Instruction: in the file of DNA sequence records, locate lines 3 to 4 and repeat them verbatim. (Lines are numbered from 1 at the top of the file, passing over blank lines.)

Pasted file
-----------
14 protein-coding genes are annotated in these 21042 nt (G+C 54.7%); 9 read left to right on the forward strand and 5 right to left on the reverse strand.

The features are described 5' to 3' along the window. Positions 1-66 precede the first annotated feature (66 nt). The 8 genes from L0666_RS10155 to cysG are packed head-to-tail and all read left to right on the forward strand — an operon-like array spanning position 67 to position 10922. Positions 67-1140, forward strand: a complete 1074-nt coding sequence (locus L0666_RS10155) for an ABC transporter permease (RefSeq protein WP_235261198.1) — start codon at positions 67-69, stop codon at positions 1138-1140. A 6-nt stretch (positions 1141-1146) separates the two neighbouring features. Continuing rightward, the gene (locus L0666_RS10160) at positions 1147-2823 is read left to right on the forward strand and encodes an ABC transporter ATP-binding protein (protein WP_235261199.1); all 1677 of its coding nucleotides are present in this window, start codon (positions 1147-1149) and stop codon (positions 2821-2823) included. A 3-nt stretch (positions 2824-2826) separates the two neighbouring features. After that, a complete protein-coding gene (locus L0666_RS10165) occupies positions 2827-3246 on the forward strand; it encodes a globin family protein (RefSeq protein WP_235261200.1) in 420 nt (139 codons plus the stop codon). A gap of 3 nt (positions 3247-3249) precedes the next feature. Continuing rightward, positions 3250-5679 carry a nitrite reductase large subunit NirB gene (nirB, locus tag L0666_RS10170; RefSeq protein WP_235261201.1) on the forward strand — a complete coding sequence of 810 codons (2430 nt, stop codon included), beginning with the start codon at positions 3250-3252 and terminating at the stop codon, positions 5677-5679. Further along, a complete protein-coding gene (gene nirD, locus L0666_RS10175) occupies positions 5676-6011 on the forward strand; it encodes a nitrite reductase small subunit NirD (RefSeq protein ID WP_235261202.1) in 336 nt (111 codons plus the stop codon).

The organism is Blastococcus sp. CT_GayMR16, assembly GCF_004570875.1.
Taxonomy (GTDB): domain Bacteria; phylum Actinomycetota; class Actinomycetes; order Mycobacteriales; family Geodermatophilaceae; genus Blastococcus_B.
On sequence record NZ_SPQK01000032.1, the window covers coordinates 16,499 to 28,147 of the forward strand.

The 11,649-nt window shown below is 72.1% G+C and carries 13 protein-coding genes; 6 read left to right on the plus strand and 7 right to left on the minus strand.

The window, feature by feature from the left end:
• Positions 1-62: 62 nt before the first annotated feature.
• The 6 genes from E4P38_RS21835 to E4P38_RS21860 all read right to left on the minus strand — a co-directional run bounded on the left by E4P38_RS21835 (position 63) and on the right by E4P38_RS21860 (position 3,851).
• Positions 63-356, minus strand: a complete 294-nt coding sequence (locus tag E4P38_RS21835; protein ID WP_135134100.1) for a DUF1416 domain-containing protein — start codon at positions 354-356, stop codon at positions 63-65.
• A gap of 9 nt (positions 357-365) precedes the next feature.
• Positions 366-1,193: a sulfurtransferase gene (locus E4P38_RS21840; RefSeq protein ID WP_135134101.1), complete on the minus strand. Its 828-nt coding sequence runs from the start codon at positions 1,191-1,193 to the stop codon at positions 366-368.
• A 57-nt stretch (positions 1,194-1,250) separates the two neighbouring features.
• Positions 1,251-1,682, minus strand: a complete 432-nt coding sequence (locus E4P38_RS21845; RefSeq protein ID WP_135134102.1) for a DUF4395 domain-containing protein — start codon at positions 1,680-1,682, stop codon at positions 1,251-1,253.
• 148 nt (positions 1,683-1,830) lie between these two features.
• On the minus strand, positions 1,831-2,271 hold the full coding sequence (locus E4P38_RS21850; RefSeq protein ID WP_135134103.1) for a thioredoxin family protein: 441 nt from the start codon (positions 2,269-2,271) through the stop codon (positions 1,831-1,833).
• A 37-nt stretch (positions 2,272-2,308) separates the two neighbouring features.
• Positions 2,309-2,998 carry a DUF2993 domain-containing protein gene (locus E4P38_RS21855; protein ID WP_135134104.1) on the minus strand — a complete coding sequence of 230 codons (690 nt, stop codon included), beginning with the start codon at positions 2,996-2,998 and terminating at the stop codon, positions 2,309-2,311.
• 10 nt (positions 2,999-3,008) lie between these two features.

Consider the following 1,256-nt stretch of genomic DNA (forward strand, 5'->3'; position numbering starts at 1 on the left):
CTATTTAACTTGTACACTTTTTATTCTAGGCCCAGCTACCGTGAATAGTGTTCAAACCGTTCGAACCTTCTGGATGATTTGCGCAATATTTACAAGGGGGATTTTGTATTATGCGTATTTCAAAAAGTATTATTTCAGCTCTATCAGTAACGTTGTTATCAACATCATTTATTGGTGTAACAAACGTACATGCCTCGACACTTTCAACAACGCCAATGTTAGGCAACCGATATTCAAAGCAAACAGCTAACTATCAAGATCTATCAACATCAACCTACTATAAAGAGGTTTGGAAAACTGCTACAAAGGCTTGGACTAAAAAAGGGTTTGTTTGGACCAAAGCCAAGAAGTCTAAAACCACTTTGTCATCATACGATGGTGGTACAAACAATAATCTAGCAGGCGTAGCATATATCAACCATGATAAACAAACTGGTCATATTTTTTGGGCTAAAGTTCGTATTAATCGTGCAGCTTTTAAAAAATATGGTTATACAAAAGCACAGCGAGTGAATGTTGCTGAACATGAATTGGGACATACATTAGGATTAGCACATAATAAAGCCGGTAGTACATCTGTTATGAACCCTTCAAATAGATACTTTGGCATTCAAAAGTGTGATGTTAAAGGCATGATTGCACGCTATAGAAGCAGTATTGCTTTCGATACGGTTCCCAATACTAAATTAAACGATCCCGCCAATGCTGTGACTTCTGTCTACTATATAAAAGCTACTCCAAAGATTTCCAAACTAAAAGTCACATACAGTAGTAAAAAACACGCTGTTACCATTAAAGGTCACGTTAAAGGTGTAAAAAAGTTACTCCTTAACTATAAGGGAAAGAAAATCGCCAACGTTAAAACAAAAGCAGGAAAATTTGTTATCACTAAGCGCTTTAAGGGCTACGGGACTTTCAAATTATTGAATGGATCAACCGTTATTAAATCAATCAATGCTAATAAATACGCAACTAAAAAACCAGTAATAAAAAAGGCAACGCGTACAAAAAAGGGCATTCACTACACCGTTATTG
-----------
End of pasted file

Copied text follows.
The organism is Blastococcus sp. CT_GayMR16, assembly GCF_004570875.1.
Taxonomy (GTDB): domain Bacteria; phylum Actinomycetota; class Actinomycetes; order Mycobacteriales; family Geodermatophilaceae; genus Blastococcus_B.